Greedy Goblin

Friday, October 9, 2009

He wouldn't buy the stuff he makes

It's Friday, the happiest day of the workday, so it's perfect time for some more doomsday prophecies! You've seen my speculations on how the otherwise great technological advancement create a deadly mixture with the high amount of morons (people who are unable to do highly skilled jobs), and the society models that cannot just dispose them.

Today let's see a funny picture:
The main chart is the employment chart of Hungary between 1980 and 2006 (the current crisis is not included intentionally). Please note that the axis is the percentage of the total population and not the available workforce. The superimposed green line with the right side scale is relative GDP.

As you can see, in the 1989-1991 period the GDP dropped by 19% (14% if 2006 is 100%). That's a nice big number. In the 1989-1994 period 15% of the total population lost his job. And more importantly, in the 1995-2006 period only 2% gained it back, despite the GDP has increased way beyond its 1989 value.

What on Earth has happened in 1989? And what happened with 13% of population?

In 1989 the communist regime in Eastern Europe, including Hungary, collapsed. Democratic elections were held. The closed markets of Eastern Europe had opened to the West, and Western goods (that could only be accessed via smuggling) became available in the shops. The naive democratic activists expected that the GDP of the liberated countries will rise quickly and reach the Western standards in 15-20 years. No one expected freefall.

The Hungarian companies were uncompetitive to the Western ones, everyone knew that, and no one expected their survival. However it was widely believed that Western companies, seeing the low wages will arrive to fill the void, they will buy and modernize the old factories or build new ones, employ the workers.

Western businessmen did arrived, but they couldn't really do much with the workforce. It was not so cheap as Far-Eastern but was much lower qualified than Western. Simply changing the name sign on a factory won't make it able to build better products. The companies, under old or new name, in Western or Hungarian ownership kept making uncompetitive products.

This would explain the lack of GDP growth but why is the big fall? Because the closed market protected these companies from Western competition. The people preferred do buy Western products. They simply wouldn't buy the stuff they made, therefore destroyed their own workplaces. Yet they couldn't join any better company, as they were unable to create products they would buy.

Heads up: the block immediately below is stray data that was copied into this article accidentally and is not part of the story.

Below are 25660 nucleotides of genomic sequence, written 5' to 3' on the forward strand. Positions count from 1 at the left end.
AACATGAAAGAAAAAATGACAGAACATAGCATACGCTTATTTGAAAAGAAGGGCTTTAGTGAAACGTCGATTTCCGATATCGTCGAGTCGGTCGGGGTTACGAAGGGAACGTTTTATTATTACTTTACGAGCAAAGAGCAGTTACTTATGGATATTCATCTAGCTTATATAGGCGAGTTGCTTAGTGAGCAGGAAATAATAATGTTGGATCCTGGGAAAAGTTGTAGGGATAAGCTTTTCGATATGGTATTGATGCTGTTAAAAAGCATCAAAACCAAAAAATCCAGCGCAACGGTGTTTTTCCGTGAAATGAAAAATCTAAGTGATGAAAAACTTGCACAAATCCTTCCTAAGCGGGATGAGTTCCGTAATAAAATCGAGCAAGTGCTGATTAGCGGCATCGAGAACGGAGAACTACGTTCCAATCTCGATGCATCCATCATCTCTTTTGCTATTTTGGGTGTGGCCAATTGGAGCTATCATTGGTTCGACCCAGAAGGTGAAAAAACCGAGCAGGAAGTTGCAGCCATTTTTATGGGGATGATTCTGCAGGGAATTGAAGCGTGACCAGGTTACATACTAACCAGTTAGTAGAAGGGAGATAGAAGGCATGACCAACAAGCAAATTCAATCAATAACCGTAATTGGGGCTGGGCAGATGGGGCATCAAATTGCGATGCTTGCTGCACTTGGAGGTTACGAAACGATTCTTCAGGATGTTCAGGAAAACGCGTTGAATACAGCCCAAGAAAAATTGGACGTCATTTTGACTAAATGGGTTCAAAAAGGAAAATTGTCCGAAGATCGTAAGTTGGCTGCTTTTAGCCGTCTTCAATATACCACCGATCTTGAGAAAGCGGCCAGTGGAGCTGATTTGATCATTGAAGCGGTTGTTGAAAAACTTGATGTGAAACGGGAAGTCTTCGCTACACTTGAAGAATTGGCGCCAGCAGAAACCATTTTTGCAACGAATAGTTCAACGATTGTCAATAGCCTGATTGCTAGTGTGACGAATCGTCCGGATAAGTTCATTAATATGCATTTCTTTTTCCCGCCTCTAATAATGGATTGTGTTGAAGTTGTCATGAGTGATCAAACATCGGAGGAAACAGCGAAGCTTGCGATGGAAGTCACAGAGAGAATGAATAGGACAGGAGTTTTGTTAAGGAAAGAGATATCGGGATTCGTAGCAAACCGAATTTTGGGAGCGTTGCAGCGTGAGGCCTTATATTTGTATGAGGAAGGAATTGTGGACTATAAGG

Of course Hungary is not a country of idiots, the people simply lacked the proper training in the communist era. The intelligent people made huge effort to adapt the higher standards. I remember that back then everyone were learning English or German, learned new professions. Soon lot of them could work in a competitive company, and the GDP started to rise.

But not all of them. From the 55% who held job at 1989 only 38% could keep/regain his job via learning new skills. 4% kept being unemployed, experts agree that most of them lacked the skills to get serious jobs. There were horror stories even after 2000 that the government lured some huge investment to the country that "will create 2-3000 jobs", just to see that the company struggles understaffed and finally recruiting from Romania, because out of the 400K registered unemployed they couldn't find 2000 who were not alcoholists, had professions (and not of farmers or kitchen-hands) been able to read a written manual, didn't steal, and were ready to move to another town away for a job. And they are those 400K who were at least ready to walk to the unemployment office every month. Imagine the rest!

The main problem with morons is not that they can only do uncompetitive jobs. It's that they still want to get the most competitive products. No matter how hard the government tries to save their jobs, they spend their salaries on the competition's stuff and while the company has them, it can't beat the competition.

Technological advancement simply elevate the moron-barrier. Being able to read, coming in time and obey the boss is no longer enough. These people will disappear from the "proper" US and EU workplaces. Some of them will do the jobs that were previously done by illegal immigrants (house-cleaner, apple-picker, streetsweep, prostitute), but most of them will go for welfare.